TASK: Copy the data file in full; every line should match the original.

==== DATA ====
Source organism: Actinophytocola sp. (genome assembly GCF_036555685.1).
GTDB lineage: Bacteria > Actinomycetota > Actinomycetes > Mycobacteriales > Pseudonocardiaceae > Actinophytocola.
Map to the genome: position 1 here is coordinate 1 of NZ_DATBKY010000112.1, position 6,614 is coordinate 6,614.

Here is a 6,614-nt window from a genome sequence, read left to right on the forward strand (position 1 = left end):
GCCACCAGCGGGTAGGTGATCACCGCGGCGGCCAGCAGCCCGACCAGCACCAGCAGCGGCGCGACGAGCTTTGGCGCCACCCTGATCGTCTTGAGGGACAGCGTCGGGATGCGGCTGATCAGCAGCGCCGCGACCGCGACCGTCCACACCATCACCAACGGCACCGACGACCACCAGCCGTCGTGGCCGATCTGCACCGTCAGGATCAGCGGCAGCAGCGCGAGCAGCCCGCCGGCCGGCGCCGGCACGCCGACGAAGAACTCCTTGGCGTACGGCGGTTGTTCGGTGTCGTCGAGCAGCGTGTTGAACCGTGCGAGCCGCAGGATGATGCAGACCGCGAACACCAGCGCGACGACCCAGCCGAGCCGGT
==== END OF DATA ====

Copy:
Source organism: Actinophytocola sp. (genome assembly GCF_036555685.1).
GTDB lineage: Bacteria > Actinomycetota > Actinomycetes > Mycobacteriales > Pseudonocardiaceae > Actinophytocola.
Map to the genome: position 1 here is coordinate 1 of NZ_DATBKY010000112.1, position 6,614 is coordinate 6,614.

Here is a 6,614-nt window from a genome sequence, read left to right on the forward strand (position 1 = left end):
GCCACCAGCGGGTAGGTGATCACCGCGGCGGCCAGCAGCCCGACCAGCACCAGCAGCGGCGCGACGAGCTTTGGCGCCACCCTGATCGTCTTGAGGGACAGCGTCGGGATGCGGCTGATCAGCAGCGCCGCGACCGCGACCGTCCACACCATCACCAACGGCACCGACGACCACCAGCCGTCGTGGCCGATCTGCACCGTCAGGATCAGCGGCAGCAGCGCGAGCAGCCCGCCGGCCGGCGCCGGCACGCCGACGAAGAACTCCTTGGCGTACGGCGGTTGTTCGGTGTCGTCGAGCAGCGTGTTGAACCGTGCGAGCCGCAGGATGATGCAGACCGCGAACACCAGCGCGACGACCCAGCCGAGCCGGT